The second question asked citizens whether the clause – “mothers shall not be obliged by economic necessity to engage in labour to the neglect of their duties in the home” – should be deleted and another – “The state recognises that the provision of care, by members of a family to one another by reason of the bonds that exist among them, gives to society a support without which the common good cannot be achieved, and shall strive to support such provision” – added.

Varadkar had described the polls, which deliberately fell on International Women’s Day on March 8, as a chance to do away with “very old-fashioned, very sexist language about women”.

In the end, however, the nation disagreed with him and, while Ireland’s main political parties all campaigned for a “Yes, Yes” vote, Varadkar was particularly criticised for leading a “gimmicky” and “confusing” campaign.

“There are a lot of people who got this wrong and I am certainly one of them,” he said after the referendum results were announced.

Tom McTague, political editor of the UK’s UnHerd, summed up Varadkar’s immediate legacy by writing that he “resigned as all political leaders do: dispirited and unpopular, the sheen of his early years long since wiped away by the grinding realities of government. His party, Fine Gael, now trails badly in the polls. Ireland’s housing crisis borders on the obscene”.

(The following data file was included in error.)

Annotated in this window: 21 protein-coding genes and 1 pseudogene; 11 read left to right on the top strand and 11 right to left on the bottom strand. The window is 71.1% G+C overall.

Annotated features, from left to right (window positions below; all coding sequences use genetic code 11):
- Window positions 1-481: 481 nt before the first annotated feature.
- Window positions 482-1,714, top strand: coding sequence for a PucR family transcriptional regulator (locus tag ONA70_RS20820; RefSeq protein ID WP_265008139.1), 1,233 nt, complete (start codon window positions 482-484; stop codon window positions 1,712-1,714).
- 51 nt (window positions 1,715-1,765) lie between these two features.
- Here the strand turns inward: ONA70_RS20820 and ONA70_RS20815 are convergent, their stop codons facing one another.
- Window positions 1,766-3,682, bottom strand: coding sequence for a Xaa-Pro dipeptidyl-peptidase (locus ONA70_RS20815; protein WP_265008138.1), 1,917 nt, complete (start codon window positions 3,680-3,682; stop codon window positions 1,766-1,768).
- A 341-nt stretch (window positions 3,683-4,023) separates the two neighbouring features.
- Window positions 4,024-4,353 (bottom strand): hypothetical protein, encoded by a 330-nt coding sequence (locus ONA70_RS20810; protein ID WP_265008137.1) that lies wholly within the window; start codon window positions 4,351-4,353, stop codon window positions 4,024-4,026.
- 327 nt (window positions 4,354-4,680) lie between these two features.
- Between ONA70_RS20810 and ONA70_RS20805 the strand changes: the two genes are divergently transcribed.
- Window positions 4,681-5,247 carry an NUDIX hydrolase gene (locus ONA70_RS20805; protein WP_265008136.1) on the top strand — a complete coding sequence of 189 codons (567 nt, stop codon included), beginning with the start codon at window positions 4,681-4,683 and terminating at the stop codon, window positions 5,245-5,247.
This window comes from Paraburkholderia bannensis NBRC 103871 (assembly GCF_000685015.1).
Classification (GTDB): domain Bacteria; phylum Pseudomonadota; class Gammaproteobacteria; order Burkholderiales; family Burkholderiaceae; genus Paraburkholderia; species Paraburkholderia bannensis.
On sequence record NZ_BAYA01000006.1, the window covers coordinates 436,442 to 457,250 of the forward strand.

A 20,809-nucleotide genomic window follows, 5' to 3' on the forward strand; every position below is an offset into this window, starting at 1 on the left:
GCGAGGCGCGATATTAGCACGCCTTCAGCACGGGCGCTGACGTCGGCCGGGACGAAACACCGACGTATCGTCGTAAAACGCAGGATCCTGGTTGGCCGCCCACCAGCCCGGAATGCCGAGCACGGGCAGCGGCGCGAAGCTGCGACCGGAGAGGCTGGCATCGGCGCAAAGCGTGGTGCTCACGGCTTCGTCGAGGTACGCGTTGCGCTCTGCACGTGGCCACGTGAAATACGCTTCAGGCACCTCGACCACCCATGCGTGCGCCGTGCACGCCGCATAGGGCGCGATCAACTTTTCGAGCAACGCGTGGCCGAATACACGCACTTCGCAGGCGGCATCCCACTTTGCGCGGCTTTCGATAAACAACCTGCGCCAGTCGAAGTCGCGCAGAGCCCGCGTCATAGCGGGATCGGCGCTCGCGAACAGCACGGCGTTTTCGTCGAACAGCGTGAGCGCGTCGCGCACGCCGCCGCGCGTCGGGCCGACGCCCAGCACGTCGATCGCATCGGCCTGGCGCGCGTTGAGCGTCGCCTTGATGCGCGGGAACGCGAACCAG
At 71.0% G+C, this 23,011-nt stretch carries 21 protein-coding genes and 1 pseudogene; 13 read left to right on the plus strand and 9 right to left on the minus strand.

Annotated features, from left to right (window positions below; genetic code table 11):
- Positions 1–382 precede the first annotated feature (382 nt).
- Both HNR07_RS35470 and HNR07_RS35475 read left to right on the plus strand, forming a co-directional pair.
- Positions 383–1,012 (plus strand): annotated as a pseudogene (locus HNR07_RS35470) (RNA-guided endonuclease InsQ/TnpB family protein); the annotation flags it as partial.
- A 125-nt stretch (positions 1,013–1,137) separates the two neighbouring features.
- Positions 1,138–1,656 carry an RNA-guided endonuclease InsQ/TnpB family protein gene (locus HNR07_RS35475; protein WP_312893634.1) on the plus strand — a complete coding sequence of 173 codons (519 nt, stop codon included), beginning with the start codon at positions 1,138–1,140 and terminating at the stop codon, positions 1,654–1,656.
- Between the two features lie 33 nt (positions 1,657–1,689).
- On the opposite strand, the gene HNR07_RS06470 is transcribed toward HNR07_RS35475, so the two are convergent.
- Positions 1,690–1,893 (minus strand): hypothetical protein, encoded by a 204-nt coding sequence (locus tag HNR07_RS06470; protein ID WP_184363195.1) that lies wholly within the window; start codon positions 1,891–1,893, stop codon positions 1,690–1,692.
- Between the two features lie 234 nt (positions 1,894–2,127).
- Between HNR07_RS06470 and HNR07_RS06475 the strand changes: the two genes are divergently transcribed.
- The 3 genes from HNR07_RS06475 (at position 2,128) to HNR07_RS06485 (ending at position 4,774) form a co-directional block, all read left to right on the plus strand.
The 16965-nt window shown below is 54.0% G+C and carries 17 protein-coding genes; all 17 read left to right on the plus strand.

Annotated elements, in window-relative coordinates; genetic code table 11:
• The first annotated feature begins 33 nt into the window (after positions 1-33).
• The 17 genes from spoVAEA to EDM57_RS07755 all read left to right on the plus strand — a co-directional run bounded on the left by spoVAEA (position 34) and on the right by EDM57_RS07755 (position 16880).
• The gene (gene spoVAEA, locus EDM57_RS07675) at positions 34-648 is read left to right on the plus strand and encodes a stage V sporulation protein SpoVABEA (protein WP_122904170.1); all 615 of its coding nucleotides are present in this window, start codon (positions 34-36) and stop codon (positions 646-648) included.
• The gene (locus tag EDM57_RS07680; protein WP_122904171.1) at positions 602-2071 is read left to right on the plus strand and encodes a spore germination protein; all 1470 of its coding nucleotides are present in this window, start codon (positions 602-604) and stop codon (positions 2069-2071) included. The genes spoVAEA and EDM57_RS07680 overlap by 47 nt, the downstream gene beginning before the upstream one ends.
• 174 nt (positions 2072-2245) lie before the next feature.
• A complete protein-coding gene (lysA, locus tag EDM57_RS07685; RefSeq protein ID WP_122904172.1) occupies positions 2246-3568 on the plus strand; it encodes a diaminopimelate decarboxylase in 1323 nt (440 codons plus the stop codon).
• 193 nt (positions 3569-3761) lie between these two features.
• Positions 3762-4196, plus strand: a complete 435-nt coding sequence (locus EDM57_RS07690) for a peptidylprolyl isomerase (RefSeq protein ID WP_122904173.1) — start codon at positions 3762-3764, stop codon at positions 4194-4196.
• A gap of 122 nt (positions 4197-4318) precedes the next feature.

Varadker and Biden
Ireland’s Taoiseach Leo Varadkar, right, presents United States President Joe Biden with shamrocks during a St Patrick’s Day reception at the US White House, on Sunday, March 17, 2024 [Stephanie Scarbrough/AP]

What were his career highlights as Irish taoiseach?

Varadkar’s time at the top of government saw him serve five years as Irish prime minister and two as deputy prime minister (between 2020 and 2022).

When he first became taoiseach in 2017, Ireland’s nearest neighbour, the United Kingdom, had recently voted to quit the European Union in its so-called Brexit referendum of 2016 – which also triggered the resignation of a prime minister, the UK’s David Cameron.

But after then-UK Prime Minister Theresa May declared that Britain’s departure from the EU would also mean its withdrawal from the bloc’s single market and customs union, the spectre of a hard border between EU member the Republic of Ireland and Northern Ireland, which is part of the UK, loomed large.

Northern Ireland’s sensitive political history of sectarian conflict known as the Troubles – which lasted for nearly 30 years and ended in May 1998 with the Good Friday Agreement – became a major issue for Varadkar, who wanted to keep the flow of goods moving between the two jurisdictions without the need for security cameras or border posts dividing the island of Ireland.

Varadkar was at the centre of negotiations between the UK, the EU and Ireland on this issue, which saw a deal finalised after Northern Ireland was made to align with EU trading rules.